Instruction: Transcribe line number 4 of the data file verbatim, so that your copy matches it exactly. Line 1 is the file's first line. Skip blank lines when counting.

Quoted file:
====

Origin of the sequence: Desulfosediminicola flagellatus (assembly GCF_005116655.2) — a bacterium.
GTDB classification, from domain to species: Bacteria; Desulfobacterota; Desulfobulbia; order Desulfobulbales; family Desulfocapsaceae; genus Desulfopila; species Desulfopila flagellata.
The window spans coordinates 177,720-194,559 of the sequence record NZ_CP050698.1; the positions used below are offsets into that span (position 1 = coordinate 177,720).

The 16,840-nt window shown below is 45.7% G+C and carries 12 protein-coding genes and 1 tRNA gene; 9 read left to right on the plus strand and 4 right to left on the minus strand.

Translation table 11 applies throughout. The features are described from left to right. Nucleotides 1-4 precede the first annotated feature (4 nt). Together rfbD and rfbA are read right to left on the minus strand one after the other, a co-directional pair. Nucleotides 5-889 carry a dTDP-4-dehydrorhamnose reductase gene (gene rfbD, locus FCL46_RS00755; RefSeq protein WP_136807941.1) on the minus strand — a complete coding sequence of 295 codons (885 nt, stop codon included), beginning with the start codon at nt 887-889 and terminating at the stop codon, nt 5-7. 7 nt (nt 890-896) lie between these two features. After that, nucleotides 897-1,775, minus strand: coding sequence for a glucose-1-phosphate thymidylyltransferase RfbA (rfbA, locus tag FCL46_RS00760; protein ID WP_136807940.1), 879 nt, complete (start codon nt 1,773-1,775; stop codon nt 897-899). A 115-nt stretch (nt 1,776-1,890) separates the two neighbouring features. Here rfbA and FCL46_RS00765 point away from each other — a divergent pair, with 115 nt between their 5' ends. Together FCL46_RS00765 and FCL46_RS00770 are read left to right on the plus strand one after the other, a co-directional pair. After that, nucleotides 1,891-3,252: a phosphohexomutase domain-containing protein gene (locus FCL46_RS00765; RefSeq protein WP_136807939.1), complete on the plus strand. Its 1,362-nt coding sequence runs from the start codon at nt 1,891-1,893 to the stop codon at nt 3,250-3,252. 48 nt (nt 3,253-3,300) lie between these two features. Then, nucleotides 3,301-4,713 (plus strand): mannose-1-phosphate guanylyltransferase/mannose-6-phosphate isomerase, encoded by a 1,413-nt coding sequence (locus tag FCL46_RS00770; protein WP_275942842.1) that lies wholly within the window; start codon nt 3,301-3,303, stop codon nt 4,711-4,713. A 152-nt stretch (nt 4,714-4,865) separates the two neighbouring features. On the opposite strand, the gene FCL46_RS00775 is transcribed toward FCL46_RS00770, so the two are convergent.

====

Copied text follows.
The 16,840-nt window shown below is 45.7% G+C and carries 12 protein-coding genes and 1 tRNA gene; 9 read left to right on the plus strand and 4 right to left on the minus strand.